The subject of God presents a challenge to TV networks -- and yet, every couple of seasons, some network or another tries again to tackle this topic.
At present, two shows on network TV dabble in the topic -- the NBC comedy “The Good Place” and the CBS drama “God Friended Me.”
In “God Friended Me,” a New York podcaster and his pals have heartwarming adventures each Sunday night on CBS under the seeming supervision and guidance of a godlike force whose means for contacting these mere mortals is via social media.
In this manner, social media meets religion -- and in the process, a potentially new definition of the almighty is created in the context of our modern world. But more on that later.
Now in its third season, “The Good Place” concerns itself with heaven (the good place in the title), and the admittance process supervised on the show by Ted Danson. This show, which also stars Kristen Bell, is seen Thursday nights on NBC.
Speaking of eternity, that’s what it felt like to watch this week’s episode of “The Good Place” in advance earlier this week, despite its merciful commercial-free length of 21 minutes (approximately).
The show was all sarcasm and snark -- the kind of repartee that if you encountered it in a social gathering here in the real world, it would send you rushing for the nearest exit.
Perhaps one has to already have been a fan or regular viewer of this show to understand this episode, but for everyone else, the show is impenetrable.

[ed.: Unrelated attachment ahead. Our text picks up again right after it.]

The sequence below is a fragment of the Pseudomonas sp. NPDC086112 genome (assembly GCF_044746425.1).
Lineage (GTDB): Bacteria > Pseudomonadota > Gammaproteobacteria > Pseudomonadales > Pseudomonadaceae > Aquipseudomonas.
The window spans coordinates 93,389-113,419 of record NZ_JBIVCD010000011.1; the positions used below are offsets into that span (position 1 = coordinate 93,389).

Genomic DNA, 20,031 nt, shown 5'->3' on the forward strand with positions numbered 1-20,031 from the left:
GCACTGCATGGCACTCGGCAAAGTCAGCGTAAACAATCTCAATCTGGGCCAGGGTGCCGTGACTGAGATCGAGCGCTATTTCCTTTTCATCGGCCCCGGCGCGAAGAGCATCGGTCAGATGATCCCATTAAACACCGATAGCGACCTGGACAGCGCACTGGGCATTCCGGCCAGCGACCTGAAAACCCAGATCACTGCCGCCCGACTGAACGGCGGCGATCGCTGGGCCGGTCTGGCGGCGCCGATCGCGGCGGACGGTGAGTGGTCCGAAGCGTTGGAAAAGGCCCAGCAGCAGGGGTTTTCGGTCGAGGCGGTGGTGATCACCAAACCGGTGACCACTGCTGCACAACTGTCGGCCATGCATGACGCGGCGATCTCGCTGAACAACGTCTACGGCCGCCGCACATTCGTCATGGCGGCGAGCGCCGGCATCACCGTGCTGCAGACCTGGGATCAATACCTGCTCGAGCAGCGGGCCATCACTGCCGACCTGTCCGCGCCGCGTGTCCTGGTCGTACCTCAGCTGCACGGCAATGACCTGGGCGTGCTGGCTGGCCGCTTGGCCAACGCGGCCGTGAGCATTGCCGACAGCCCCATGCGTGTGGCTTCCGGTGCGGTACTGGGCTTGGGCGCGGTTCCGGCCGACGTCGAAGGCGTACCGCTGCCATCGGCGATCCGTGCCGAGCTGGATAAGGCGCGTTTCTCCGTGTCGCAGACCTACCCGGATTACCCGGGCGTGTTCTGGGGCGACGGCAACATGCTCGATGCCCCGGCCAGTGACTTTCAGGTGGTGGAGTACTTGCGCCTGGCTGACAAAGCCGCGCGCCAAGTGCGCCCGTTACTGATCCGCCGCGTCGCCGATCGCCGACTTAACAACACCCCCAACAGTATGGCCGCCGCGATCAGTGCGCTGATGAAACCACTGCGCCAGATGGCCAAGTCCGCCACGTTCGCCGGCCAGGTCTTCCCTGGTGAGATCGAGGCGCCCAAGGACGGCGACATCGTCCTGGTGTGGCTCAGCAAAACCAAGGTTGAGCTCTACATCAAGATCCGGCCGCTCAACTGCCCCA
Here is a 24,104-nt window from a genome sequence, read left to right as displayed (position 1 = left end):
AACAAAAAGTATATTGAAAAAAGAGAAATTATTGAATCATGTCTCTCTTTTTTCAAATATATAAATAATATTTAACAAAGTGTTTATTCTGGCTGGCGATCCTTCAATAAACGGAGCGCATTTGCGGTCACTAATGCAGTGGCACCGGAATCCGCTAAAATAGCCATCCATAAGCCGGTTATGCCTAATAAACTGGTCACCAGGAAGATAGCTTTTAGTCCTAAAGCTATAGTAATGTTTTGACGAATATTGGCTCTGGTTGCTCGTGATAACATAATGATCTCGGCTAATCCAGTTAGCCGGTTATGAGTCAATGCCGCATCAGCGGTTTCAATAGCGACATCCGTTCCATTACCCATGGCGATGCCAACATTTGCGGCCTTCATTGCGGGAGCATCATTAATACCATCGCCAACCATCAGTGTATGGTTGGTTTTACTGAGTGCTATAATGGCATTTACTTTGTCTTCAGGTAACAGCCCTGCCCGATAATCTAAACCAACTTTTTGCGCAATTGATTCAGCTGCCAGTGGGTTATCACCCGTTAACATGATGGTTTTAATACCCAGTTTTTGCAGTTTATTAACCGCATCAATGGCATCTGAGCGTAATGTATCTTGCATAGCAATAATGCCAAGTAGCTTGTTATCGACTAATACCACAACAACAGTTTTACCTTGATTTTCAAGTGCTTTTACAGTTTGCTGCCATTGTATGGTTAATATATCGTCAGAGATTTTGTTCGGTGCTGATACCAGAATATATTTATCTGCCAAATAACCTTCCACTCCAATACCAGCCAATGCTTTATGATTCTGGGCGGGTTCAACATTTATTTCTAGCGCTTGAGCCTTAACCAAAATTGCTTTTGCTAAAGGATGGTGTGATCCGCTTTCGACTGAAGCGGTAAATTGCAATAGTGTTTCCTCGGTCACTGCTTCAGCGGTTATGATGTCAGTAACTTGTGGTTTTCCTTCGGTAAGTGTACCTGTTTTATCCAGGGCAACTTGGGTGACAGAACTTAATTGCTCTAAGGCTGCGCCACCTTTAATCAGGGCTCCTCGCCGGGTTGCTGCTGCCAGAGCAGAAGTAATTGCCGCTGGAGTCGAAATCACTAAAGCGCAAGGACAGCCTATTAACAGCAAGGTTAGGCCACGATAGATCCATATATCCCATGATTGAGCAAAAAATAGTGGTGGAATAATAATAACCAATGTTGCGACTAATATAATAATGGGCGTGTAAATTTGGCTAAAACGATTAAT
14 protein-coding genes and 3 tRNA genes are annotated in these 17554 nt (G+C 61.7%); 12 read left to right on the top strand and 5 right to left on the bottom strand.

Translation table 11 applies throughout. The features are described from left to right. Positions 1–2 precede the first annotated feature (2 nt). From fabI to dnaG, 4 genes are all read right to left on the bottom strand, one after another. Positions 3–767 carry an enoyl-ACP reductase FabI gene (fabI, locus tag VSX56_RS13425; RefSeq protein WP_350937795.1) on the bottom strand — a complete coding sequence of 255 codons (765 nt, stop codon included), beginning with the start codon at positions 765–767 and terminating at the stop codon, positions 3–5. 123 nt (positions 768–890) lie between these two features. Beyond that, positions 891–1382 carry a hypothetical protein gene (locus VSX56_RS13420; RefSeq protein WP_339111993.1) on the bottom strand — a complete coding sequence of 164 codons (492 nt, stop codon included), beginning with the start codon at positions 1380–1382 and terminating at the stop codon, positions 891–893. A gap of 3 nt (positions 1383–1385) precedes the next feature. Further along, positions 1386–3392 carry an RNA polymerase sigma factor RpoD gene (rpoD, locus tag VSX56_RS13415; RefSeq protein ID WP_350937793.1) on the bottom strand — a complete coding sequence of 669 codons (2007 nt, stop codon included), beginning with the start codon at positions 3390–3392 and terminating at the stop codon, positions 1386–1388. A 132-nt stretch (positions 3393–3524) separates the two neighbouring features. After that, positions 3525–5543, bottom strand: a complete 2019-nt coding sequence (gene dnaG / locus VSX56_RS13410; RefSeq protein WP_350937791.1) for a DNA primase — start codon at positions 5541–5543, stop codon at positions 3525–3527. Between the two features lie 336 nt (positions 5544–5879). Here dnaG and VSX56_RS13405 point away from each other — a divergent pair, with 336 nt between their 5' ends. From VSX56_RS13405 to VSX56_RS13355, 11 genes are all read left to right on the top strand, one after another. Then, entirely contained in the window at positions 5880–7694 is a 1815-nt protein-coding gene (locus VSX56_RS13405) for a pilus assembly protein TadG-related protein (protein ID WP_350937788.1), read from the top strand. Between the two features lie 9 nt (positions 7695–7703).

Maybe some of this show’s previous episodes had something to say about heaven or God or spirituality.
But if this week’s episode is any indication, “The Good Place” does not intend to be anything other than a vapid waste of a viewer’s time.
On the other hand, “God Friended Me” seems to aspire to at least try to fulfill the goal implied in its title -- to figure out where God fits in our modern world.
Since the show’s premiere last fall, its main character, Miles Finer (Micheal Brandon Hall), has been on a mission to find out who keeps sending him messages on social media while claiming to be God.
As the second half of the show’s first season got underway this past Sunday, the search seemed to be zeroing in on a reclusive and mysterious tech genius, rather than steering Miles and his friends toward a realization that this mysterious social media stranger is not some mortal man, but the Almighty Himself.
However, even if this show does someday unmask this being as just some powerful man and not God, this show is not avoiding the subject of God.
In each episode, these social-media messages, although cryptic, nevertheless guide Miles on various missions of discovery on behalf of total strangers he encounters in ways that seem coincidental but can also be explained as God-given.
The good works he then performs for these strangers are decidedly Internet-based, which can lead a viewer to conclude that for the makers of this show, God might in fact be Google, or more generally, an unseen power behind the global computer networks that now govern (and watch) our every activity.
Successes in the realm of God-based drama are far and few between in prime time. For every “Touched By an Angel” -- which was a hit for CBS from 1994 to 2003 -- there are plenty of other attempts that never had a prayer such as last season’s angel entry “Kevin (Probably) Saves the World” starring Jason Ritter on ABC.
Will TV continue on its God quest in seasons to come? Heaven knows.